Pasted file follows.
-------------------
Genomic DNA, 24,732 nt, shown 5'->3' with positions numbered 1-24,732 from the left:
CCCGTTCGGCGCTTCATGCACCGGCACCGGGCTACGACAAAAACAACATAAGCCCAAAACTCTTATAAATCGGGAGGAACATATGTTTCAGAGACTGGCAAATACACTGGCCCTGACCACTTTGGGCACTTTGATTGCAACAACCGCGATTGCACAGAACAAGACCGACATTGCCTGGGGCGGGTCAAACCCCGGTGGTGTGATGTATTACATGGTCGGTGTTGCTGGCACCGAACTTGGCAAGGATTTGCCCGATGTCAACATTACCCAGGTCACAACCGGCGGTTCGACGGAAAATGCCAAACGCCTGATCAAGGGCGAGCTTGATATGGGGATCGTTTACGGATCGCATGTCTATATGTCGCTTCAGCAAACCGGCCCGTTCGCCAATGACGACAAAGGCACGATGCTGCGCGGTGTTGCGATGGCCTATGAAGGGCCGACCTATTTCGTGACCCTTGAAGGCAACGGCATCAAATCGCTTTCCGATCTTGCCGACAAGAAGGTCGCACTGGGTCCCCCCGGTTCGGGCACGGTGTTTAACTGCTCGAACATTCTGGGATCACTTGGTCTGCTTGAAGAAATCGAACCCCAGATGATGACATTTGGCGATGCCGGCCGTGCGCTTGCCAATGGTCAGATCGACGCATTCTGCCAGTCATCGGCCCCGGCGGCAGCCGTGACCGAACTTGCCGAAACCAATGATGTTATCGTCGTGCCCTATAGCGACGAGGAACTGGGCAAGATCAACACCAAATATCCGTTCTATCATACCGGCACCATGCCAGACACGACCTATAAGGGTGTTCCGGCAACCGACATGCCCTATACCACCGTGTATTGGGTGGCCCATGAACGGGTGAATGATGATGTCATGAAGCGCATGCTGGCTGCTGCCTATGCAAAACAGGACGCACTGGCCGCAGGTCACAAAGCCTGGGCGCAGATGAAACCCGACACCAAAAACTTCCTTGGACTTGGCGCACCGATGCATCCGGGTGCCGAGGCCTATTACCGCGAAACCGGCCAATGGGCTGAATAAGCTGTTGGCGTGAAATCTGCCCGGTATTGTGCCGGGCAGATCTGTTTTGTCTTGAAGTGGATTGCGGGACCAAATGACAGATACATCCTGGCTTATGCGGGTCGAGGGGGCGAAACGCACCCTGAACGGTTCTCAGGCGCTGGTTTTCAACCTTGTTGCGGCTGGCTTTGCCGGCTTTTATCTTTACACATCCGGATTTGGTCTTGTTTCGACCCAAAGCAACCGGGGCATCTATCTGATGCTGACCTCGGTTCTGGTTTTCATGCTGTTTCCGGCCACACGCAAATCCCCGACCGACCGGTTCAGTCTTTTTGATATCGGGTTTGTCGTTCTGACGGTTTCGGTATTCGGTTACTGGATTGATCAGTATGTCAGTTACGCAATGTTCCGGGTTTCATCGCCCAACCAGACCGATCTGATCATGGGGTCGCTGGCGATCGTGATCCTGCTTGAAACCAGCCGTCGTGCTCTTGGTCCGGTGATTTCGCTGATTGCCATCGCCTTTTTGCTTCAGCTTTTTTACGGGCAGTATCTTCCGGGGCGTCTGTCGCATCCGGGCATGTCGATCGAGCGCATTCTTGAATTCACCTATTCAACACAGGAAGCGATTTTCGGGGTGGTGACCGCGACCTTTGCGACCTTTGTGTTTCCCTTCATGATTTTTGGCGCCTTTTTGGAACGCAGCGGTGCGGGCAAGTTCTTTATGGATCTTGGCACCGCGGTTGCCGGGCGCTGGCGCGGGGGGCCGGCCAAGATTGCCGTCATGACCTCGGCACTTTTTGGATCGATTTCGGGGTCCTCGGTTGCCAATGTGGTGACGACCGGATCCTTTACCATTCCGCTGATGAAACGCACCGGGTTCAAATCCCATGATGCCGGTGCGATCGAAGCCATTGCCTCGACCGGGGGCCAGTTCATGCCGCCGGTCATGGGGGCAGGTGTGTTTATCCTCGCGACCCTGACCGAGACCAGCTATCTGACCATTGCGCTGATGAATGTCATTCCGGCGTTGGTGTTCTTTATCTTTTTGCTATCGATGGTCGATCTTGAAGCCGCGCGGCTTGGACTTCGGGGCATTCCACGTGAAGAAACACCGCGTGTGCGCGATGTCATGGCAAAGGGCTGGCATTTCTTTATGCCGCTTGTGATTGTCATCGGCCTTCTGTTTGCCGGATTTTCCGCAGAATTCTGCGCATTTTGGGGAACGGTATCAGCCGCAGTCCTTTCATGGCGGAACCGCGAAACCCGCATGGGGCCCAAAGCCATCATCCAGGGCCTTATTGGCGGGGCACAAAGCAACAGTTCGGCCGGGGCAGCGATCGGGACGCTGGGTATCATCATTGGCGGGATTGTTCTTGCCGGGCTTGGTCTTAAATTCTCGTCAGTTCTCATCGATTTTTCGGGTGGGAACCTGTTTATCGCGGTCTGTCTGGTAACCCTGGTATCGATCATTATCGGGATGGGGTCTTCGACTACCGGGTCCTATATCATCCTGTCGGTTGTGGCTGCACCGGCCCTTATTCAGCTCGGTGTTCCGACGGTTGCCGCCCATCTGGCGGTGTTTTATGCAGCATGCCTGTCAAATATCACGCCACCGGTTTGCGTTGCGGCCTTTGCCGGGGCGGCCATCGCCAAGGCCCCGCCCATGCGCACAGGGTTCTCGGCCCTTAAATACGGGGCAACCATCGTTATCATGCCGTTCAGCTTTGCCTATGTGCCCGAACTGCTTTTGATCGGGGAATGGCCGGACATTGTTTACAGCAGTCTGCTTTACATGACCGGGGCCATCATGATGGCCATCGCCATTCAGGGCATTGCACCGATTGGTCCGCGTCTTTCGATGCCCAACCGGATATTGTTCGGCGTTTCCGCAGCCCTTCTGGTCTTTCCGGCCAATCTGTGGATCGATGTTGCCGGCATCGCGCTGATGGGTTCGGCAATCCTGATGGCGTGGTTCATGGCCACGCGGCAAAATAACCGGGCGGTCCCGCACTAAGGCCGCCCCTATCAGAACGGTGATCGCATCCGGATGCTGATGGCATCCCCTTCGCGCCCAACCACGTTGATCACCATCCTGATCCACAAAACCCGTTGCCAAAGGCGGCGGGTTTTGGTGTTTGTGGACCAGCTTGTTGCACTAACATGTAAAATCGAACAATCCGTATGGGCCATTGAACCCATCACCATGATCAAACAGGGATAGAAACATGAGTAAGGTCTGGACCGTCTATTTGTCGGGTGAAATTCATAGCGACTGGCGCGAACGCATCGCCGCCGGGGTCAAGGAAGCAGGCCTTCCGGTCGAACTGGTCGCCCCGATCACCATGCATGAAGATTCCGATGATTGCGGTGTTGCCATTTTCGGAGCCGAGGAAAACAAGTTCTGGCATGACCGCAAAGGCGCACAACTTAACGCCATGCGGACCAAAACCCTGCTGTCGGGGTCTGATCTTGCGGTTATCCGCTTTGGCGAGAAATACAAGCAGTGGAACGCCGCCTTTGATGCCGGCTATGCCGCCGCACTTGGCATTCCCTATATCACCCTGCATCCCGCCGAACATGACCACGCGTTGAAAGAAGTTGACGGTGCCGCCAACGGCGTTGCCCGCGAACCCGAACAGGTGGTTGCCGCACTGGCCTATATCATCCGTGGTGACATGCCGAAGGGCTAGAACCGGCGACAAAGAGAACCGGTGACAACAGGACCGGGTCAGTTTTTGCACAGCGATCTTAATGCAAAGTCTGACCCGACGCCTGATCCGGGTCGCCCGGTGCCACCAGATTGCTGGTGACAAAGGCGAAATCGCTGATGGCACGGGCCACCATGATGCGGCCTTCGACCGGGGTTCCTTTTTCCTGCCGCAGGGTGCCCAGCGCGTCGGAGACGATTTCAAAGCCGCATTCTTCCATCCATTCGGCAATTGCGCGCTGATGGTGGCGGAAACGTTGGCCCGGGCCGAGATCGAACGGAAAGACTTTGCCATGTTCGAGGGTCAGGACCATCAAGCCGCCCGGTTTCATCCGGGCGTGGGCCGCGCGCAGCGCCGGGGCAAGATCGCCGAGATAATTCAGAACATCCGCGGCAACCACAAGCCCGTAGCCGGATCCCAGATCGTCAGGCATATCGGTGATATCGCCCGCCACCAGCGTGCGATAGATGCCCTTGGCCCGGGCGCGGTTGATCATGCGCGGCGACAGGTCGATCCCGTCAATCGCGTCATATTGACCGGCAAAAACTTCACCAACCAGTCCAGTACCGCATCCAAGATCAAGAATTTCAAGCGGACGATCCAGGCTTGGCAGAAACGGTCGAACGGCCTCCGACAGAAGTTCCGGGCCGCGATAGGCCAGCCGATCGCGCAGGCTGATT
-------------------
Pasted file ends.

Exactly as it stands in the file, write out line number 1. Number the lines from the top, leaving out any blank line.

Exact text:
Genomic DNA, 24,732 nt, shown 5'->3' with positions numbered 1-24,732 from the left: